1. Brian Dozier's slow start to 2019 seems to be in the rearview mirror. The second baseman hit his third long-ball in four games Monday night inside Coors Field. 

2. How long will Anthony Rendon be held out of the lineup? The third baseman is nursing his left elbow after being hit by a Jose Urena pitch Saturday in Miami. 

3. One of the MLB's best closers remains unsigned 20+ games into the season. Craig Kimbrel could very well help solve an NL East division-wide problem

Coming Up:

Tuesday, 4/23: Nationals @ Rockies, 8:40 p.m. ET, Coors Field

Wednesday, 4/24: Nationals @ Rockies, 3:10 p.m. ET, Coors Field

Friday, 4/26: Padres @ Nationals, 7:05 p.m. ET, Nationals Park

Download the MyTeams app for even more Nationals content, and check out the latest episode of the Racing Presidents podcast below.

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A frustrating Game 6 loss, but Caps can't dwell on the negative

A frustrating Game 6 loss, but Caps can't dwell on the negative

RALEIGH — By the end of the night the frustration was evident. Three times the Capitals have played at PNC Arena during this Stanley Cup playoffs first-round series and three times they have left the ice stick-smashingly angry.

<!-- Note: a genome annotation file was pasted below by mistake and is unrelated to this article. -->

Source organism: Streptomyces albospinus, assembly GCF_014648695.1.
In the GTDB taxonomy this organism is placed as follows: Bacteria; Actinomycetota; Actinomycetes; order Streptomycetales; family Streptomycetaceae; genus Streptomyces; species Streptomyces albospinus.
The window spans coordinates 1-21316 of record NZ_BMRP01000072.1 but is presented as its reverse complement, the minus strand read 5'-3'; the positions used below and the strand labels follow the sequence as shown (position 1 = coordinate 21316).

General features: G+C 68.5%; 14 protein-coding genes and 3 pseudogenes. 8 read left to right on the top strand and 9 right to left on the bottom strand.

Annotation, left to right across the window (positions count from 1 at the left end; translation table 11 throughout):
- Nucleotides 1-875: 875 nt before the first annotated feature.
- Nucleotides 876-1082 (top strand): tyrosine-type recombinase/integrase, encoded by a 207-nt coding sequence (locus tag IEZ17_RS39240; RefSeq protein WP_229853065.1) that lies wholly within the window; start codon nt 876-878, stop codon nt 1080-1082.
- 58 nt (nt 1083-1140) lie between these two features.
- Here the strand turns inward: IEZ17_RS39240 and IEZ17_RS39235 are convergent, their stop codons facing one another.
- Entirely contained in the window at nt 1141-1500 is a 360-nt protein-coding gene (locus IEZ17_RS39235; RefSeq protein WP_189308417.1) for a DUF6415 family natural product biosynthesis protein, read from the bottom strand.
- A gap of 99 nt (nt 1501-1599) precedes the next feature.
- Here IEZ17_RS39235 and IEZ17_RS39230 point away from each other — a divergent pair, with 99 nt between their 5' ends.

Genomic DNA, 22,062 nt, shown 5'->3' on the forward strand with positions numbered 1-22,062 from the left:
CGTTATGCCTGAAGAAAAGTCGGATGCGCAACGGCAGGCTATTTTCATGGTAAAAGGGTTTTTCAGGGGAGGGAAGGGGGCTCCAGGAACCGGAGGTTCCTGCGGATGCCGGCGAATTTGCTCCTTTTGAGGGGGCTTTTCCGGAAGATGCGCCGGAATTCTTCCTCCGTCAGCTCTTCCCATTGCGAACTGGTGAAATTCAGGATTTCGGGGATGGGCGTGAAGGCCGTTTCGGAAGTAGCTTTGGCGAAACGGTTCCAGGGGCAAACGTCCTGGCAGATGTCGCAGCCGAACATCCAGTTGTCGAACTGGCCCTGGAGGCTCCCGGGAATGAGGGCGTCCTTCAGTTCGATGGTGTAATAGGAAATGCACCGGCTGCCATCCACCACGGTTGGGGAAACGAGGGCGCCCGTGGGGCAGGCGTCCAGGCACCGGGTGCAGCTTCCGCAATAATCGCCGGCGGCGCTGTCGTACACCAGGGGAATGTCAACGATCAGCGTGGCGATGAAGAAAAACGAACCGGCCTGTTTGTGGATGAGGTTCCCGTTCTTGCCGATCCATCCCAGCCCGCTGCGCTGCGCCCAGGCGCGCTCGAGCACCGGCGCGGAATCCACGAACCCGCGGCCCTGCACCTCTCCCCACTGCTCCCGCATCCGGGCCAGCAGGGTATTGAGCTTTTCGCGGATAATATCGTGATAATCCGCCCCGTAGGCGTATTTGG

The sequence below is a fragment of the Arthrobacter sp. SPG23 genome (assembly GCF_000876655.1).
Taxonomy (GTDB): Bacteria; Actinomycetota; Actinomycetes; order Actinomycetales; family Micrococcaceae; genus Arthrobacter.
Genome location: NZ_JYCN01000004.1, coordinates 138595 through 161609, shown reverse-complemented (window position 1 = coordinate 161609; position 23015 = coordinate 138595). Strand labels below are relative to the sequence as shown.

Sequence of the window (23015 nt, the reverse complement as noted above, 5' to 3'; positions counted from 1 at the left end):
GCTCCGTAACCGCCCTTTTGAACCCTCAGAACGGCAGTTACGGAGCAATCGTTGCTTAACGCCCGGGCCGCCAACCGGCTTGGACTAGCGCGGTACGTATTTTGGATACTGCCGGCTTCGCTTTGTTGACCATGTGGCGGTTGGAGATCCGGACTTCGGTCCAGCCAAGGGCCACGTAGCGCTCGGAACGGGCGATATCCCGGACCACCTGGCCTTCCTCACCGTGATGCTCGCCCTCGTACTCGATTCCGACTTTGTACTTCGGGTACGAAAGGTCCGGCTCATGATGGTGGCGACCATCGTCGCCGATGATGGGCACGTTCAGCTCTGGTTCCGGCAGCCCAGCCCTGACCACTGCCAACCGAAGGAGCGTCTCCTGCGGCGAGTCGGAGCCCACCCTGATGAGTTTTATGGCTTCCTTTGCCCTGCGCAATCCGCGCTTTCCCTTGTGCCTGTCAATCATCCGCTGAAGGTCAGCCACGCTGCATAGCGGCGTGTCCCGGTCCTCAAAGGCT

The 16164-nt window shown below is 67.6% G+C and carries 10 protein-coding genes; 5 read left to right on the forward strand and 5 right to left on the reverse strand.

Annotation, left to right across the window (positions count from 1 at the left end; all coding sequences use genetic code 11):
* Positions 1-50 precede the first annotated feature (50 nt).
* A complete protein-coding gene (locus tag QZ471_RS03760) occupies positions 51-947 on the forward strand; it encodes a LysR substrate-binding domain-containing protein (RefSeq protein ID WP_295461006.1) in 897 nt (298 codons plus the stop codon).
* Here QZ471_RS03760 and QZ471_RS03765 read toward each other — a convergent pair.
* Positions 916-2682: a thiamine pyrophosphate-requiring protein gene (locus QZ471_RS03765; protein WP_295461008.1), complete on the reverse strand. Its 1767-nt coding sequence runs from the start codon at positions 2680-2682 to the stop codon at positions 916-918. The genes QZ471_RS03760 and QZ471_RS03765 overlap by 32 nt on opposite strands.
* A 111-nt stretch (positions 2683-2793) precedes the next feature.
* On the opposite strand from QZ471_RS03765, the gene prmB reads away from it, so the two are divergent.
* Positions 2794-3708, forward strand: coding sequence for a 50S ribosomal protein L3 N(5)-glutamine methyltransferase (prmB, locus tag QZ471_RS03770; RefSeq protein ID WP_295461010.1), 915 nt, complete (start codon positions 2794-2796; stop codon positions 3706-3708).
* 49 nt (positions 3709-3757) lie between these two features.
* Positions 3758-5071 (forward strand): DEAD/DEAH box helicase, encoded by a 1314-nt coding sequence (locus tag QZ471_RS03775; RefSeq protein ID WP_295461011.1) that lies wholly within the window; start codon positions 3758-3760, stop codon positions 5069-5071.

Capitals coach Todd Reirden screamed at the officials. Alex Ovechkin earned a game misconduct after a mock wave following a late penalty call. By then the Carolina Hurricanes had already assured there would be one final game in this closer-than-expected series with a 5-2 win. Now both teams face elimination with Game 7 looming Wednesday at Capital One Arena. 

Washington’s anger was understandable. Alex Ovechkin apparently poked home the game-tying goal with 9:26 remaining. But while the Capitals celebrated, referee Kyle Rehman blew his whistle. In his view, Ovechkin had shoved Carolina goalie Petr Mrazek’s pads to force the puck into the net. 

The NHL Situation Room in Toronto upheld that call on the ice after the Capitals tied it. Just 1:24 later, ex-Capitals forward Justin Williams stuck a dagger in the heart of his old team with a deflected goal to give the Hurricanes a 4-2 lead.